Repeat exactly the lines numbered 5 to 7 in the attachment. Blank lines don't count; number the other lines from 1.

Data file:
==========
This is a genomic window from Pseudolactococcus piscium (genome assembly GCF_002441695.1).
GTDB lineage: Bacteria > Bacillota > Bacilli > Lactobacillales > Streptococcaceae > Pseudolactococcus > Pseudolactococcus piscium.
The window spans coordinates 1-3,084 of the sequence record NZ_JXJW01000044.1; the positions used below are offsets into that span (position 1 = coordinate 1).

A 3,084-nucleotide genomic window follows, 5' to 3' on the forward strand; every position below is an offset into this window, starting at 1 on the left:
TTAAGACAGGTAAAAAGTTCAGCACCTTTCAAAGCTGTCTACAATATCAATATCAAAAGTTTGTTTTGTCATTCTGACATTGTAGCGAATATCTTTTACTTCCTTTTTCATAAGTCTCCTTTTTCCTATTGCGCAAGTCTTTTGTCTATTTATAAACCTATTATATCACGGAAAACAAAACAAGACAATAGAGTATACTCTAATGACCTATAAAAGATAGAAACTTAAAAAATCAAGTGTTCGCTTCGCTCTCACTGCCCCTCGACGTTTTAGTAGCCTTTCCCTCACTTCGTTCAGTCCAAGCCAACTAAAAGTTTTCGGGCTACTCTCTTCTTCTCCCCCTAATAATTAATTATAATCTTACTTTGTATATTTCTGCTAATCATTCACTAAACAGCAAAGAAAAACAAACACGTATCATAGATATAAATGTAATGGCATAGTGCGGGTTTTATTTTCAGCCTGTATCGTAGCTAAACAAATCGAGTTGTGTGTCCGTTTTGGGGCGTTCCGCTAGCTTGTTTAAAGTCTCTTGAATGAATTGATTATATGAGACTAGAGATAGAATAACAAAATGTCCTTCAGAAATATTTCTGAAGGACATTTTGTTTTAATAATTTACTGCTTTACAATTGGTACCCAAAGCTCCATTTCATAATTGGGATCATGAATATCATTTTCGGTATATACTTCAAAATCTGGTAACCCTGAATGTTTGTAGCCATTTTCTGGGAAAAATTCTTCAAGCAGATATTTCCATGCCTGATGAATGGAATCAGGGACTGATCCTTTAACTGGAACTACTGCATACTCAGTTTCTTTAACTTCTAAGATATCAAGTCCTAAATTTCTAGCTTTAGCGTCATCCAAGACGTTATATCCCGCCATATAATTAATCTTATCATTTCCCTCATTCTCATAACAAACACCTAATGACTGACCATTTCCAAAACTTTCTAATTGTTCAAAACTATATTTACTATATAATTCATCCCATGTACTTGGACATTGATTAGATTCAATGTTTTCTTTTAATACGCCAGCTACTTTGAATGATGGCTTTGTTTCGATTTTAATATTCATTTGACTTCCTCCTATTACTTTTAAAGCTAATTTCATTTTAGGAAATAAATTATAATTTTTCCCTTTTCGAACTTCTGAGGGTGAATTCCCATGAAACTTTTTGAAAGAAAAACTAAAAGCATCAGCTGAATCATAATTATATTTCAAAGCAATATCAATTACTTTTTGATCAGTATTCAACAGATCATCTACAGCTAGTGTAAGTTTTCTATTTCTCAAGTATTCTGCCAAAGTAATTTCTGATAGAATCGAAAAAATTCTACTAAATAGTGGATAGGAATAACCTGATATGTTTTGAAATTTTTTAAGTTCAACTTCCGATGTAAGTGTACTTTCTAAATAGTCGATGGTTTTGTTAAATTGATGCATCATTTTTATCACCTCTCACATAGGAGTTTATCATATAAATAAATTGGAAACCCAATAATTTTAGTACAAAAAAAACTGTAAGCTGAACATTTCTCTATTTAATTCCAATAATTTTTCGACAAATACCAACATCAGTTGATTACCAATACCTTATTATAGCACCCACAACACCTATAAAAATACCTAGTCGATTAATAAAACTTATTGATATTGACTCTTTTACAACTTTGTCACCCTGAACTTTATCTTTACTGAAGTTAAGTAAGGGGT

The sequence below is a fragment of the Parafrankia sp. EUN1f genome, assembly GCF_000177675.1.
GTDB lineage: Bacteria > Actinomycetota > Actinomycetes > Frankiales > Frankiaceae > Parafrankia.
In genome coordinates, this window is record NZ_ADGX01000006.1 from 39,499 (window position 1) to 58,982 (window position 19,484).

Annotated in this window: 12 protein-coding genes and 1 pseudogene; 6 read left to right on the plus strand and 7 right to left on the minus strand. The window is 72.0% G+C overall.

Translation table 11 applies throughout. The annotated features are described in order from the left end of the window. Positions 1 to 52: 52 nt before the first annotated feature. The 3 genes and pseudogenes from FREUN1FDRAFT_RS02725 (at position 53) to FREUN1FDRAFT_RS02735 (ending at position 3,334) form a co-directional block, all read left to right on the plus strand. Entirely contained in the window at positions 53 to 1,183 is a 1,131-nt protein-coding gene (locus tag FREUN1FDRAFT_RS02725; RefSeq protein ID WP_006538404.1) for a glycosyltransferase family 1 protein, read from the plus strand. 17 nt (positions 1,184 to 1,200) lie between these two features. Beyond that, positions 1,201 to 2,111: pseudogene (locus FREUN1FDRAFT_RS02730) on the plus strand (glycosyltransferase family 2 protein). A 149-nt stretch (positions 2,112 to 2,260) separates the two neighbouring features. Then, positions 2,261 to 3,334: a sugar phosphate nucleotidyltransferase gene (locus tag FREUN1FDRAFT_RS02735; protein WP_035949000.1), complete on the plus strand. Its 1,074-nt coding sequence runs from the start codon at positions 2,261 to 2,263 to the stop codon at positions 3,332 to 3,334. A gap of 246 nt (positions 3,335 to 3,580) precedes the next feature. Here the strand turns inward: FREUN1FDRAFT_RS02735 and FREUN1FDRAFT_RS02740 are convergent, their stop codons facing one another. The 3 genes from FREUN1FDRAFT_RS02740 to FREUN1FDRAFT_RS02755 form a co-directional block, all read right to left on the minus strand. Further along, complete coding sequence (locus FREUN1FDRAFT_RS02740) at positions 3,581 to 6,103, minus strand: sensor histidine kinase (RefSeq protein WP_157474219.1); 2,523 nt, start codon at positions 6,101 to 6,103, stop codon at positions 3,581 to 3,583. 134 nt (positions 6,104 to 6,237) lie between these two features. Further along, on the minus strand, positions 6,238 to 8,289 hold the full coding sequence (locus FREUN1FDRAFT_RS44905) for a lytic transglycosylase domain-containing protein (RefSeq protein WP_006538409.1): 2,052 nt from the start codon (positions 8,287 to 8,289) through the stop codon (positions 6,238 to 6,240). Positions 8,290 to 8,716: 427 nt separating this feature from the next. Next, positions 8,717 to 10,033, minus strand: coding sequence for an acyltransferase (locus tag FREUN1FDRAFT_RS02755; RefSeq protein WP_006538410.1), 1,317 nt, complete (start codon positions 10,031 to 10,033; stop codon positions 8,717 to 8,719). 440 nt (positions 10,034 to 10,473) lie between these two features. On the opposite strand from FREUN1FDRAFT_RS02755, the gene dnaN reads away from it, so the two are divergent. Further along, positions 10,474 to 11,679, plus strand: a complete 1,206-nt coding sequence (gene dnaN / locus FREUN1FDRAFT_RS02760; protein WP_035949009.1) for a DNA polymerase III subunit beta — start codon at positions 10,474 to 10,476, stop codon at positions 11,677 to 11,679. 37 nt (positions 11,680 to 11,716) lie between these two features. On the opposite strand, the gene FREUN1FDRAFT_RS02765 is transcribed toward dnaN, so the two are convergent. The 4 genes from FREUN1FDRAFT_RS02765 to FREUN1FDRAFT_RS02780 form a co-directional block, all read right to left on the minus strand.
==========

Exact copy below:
TTAAGACAGGTAAAAAGTTCAGCACCTTTCAAAGCTGTCTACAATATCAATATCAAAAGTTTGTTTTGTCATTCTGACATTGTAGCGAATATCTTTTACTTCCTTTTTCATAAGTCTCCTTTTTCCTATTGCGCAAGTCTTTTGTCTATTTATAAACCTATTATATCACGGAAAACAAAACAAGACAATAGAGTATACTCTAATGACCTATAAAAGATAGAAACTTAAAAAATCAAGTGTTCGCTTCGCTCTCACTGCCCCTCGACGTTTTAGTAGCCTTTCCCTCACTTCGTTCAGTCCAAGCCAACTAAAAGTTTTCGGGCTACTCTCTTCTTCTCCCCCTAATAATTAATTATAATCTTACTTTGTATATTTCTGCTAATCATTCACTAAACAGCAAAGAAAAACAAACACGTATCATAGATATAAATGTAATGGCATAGTGCGGGTTTTATTTTCAGCCTGTATCGTAGCTAAACAAATCGAGTTGTGTGTCCGTTTTGGGGCGTTCCGCTAGCTTGTTTAAAGTCTCTTGAATGAATTGATTATATGAGACTAGAGATAGAATAACAAAATGTCCTTCAGAAATATTTCTGAAGGACATTTTGTTTTAATAATTTACTGCTTTACAATTGGTACCCAAAGCTCCATTTCATAATTGGGATCATGAATATCATTTTCGGTATATACTTCAAAATCTGGTAACCCTGAATGTTTGTAGCCATTTTCTGGGAAAAATTCTTCAAGCAGATATTTCCATGCCTGATGAATGGAATCAGGGACTGATCCTTTAACTGGAACTACTGCATACTCAGTTTCTTTAACTTCTAAGATATCAAGTCCTAAATTTCTAGCTTTAGCGTCATCCAAGACGTTATATCCCGCCATATAATTAATCTTATCATTTCCCTCATTCTCATAACAAACACCTAATGACTGACCATTTCCAAAACTTTCTAATTGTTCAAAACTATATTTACTATATAATTCATCCCATGTACTTGGACATTGATTAGATTCAATGTTTTCTTTTAATACGCCAGCTACTTTGAATGATGGCTTTGTTTCGATTTTAATATTCATTTGACTTCCTCCTATTACTTTTAAAGCTAATTTCATTTTAGGAAATAAATTATAATTTTTCCCTTTTCGAACTTCTGAGGGTGAATTCCCATGAAACTTTTTGAAAGAAAAACTAAAAGCATCAGCTGAATCATAATTATATTTCAAAGCAATATCAATTACTTTTTGATCAGTATTCAACAGATCATCTACAGCTAGTGTAAGTTTTCTATTTCTCAAGTATTCTGCCAAAGTAATTTCTGATAGAATCGAAAAAATTCTACTAAATAGTGGATAGGAATAACCTGATATGTTTTGAAATTTTTTAAGTTCAACTTCCGATGTAAGTGTACTTTCTAAATAGTCGATGGTTTTGTTAAATTGATGCATCATTTTTATCACCTCTCACATAGGAGTTTATCATATAAATAAATTGGAAACCCAATAATTTTAGTACAAAAAAAACTGTAAGCTGAACATTTCTCTATTTAATTCCAATAATTTTTCGACAAATACCAACATCAGTTGATTACCAATACCTTATTATAGCACCCACAACACCTATAAAAATACCTAGTCGATTAATAAAACTTATTGATATTGACTCTTTTACAACTTTGTCACCCTGAACTTTATCTTTACTGAAGTTAAGTAAGGGGT

The sequence below is a fragment of the Parafrankia sp. EUN1f genome, assembly GCF_000177675.1.
GTDB lineage: Bacteria > Actinomycetota > Actinomycetes > Frankiales > Frankiaceae > Parafrankia.